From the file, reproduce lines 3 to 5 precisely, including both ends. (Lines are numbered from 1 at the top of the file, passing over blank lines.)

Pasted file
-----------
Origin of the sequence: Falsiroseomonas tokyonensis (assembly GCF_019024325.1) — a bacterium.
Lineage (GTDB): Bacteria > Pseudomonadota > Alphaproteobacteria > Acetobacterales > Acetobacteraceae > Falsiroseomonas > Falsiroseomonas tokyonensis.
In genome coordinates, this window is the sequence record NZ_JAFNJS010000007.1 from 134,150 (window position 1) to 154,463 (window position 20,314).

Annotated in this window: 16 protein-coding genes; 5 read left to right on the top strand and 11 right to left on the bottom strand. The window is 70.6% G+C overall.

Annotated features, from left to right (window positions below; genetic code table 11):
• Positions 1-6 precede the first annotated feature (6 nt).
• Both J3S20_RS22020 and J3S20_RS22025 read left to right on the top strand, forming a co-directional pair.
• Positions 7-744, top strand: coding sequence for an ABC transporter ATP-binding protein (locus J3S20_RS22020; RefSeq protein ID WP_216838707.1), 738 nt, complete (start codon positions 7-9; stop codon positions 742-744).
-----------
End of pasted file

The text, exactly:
In genome coordinates, this window is the sequence record NZ_JAFNJS010000007.1 from 134,150 (window position 1) to 154,463 (window position 20,314).

Annotated in this window: 16 protein-coding genes; 5 read left to right on the top strand and 11 right to left on the bottom strand. The window is 70.6% G+C overall.

Annotated features, from left to right (window positions below; genetic code table 11):